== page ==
Court of Appeals of Illinois, First District, Second Division
from the Circuit Court of Cook County, No. 11-CR-14064; the
Hon. Matthew E. Coghlan, Judge, presiding.
Michael J. Pelletier, Alan D. Goldberg, Alison L.S. Shah, and
Chan Woo Yoon, of State Appellate Defender's Office, of
Chicago, for appellant.
M. Alvarez, State's Attorney, of Chicago (Alan J.
Spellberg, Christine Cook, and Monique Patton, Assistant
State's Attorneys, of counsel), for the People.
JUSTICE MASON delivered the judgment of the court, with
opinion. Justices Pucinski and Hyman concurred in the
judgment and opinion.
1 This case returns to us for the second time following a
supervisory order from the supreme court directing us to
vacate our judgment in People v. Ramirez, No.
1-13-0022 (Aug. 22, 2016) (unpublished summary order under
Illinois Supreme Court Rule 23(c)), and reconsider in light
of People v. Veach, 2017 IL 120649. For the reasons
that follow, we again affirm Ramirez's conviction.
3 Following a 2012 jury trial, defendant Daniel Ramirez was
convicted of four counts of attempted first degree murder and
sentenced to four concurrent terms of 40 years'
imprisonment. We set forth the evidence in detail in
People v. Ramirez, 2015 IL App (1st) 130022,
¶¶ 4-10, and repeat only that necessary to address
the issues pertinent to the supervisory order.
4 On August 9, 2011, at approximately 3:30 p.m., shortly
after the students at a nearby high school were dismissed,
Ramirez fired multiple shots into a green van driving by the
school. Immediately before the shooting, Ramirez was standing
on a street corner with a group of people (one of whom
provided Ramirez with the gun he used to shoot at the van)
who were displaying gang signs and shouting gang slogans at
the occupants of the green van, who retorted with slogans of
their own. However, in his presentence investigation report,
Ramirez denied belonging to any gangs himself.
5 At sentencing, the trial court stated:
"The most aggravating facts in the case are the facts.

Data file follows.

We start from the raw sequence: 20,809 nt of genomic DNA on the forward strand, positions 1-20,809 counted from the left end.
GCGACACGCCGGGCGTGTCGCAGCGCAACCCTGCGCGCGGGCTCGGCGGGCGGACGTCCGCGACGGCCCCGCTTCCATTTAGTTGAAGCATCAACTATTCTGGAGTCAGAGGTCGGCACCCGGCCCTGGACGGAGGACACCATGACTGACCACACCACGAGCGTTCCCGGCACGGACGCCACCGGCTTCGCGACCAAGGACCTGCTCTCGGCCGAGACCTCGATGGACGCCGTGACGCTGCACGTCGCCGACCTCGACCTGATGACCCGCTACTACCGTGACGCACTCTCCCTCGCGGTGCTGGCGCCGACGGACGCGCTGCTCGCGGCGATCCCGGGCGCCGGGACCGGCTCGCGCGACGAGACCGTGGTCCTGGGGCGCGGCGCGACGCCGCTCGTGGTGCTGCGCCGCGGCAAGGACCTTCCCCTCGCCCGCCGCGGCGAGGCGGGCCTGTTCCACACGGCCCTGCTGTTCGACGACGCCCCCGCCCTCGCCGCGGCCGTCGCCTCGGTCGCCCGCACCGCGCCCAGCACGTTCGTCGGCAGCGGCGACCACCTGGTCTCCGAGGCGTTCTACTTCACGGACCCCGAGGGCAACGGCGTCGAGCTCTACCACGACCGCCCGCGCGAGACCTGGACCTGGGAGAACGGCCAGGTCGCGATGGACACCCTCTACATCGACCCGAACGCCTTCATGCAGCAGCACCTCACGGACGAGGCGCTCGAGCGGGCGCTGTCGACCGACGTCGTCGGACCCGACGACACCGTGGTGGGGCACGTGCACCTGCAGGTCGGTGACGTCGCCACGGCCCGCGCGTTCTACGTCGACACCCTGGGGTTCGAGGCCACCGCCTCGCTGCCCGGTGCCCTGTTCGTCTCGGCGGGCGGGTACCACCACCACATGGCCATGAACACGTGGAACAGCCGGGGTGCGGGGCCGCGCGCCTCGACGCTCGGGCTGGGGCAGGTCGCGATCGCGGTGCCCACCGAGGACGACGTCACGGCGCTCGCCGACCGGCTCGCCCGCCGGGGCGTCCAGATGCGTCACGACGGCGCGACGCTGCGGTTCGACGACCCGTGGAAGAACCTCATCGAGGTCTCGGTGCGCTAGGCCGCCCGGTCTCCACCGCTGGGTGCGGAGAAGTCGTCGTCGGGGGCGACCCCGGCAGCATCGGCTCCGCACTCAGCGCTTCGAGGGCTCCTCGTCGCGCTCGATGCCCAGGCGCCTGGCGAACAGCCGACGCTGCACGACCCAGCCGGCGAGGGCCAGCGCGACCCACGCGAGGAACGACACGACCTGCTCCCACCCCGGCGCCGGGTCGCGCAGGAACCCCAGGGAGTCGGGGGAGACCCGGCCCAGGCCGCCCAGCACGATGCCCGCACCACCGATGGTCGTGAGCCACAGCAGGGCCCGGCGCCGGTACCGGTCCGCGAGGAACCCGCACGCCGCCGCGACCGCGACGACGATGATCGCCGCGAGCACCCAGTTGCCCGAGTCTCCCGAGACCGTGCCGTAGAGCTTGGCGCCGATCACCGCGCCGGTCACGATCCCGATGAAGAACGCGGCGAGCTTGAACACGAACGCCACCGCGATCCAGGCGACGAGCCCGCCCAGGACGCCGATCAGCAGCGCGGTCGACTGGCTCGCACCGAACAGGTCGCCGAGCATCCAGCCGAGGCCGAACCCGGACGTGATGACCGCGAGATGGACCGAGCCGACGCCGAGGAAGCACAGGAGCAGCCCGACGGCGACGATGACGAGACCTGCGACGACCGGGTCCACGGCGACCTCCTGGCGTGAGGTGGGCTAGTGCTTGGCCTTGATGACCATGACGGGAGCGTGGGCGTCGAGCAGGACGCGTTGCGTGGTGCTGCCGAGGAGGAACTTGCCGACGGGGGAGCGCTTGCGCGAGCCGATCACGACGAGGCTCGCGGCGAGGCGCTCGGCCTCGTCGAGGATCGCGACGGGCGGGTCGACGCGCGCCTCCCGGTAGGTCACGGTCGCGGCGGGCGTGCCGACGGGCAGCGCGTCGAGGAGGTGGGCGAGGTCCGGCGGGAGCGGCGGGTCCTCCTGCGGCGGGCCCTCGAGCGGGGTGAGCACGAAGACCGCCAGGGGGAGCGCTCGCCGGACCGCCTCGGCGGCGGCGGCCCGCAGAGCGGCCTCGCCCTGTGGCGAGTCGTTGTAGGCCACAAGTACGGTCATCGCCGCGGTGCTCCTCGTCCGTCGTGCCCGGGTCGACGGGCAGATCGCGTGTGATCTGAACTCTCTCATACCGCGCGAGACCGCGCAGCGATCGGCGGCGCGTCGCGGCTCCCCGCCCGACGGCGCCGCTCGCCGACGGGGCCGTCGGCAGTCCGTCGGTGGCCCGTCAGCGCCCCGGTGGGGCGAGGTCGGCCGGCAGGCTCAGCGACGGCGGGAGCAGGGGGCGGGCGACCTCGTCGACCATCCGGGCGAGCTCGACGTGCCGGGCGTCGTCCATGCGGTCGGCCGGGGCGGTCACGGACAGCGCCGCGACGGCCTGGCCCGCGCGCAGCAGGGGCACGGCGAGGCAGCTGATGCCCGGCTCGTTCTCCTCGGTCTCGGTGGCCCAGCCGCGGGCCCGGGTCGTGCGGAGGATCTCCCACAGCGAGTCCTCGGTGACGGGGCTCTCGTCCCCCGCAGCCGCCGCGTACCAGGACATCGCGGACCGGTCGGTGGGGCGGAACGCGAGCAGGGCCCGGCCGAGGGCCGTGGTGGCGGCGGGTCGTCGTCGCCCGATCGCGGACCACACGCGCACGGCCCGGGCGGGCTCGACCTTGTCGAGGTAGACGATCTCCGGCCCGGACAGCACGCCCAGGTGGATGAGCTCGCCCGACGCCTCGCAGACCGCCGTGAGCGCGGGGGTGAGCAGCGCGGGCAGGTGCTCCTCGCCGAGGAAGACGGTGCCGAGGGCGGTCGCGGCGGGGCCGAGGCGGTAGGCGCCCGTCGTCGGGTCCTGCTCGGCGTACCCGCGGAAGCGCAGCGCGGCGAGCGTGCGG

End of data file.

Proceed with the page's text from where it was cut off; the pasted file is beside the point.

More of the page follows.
The defendant opens up with a gun on a van full of four other
kids. And he's lucky that none of them died. *** It's
also senseless. The defendant sits here and says he's not
guilty which I certainly do not believe. These witnesses who
came *** knew him. His identity is not an issue. The evidence
was overwhelming. So he continues not to take responsibility
for his actions. *** If he hadn't been involved in the
gangs, he may very well have *** gotten a job, been a
productive member of society."
6 Ramirez limited his arguments on direct appeal to errors in
sentencing, alleging that the trial court (1) improperly
considered the use of a firearm when such use was already the
subject of a mandatory firearm enhancement and (2)
erroneously relied on an aggravating factor-Ramirez's
gang membership-that was not in evidence. Ramirez
acknowledged that these issues were forfeited, as he failed
to raise them at either the sentencing hearing or the motion
to reconsider sentence, but in three sentences at the end of
his brief, he asked us to review for plain error. Ramirez did
not specify under which prong of the plain error doctrine he
was seeking review but cited People v. James, 255
Ill.App.3d 516, 531 (1993), where the court held that
consideration of an improper aggravating factor during
sentencing could implicate the second prong of the
plain error doctrine.
7 We held that Ramirez had forfeited plain error review of
his sentence and that the alleged sentencing errors
identified by Ramirez did not automatically constitute
structural error under the second prong. Ramirez,
2015 IL App (1st) 130022, ¶¶ 25-27. In the absence
of any argument as to how the court's error was so
egregious as to deprive Ramirez of a fair sentencing hearing,
we declined to conduct a plain error analysis. Id.
8 In a petition for rehearing (filed by different counsel),
Ramirez developed his plain error argument and alleged that
original appellate counsel was ineffective for failing to do
so. We denied the petition for rehearing on May 27, 2015, but
modified our opinion to clarify that we were not suggesting
that consideration of an improper sentencing factor could
never affect the ...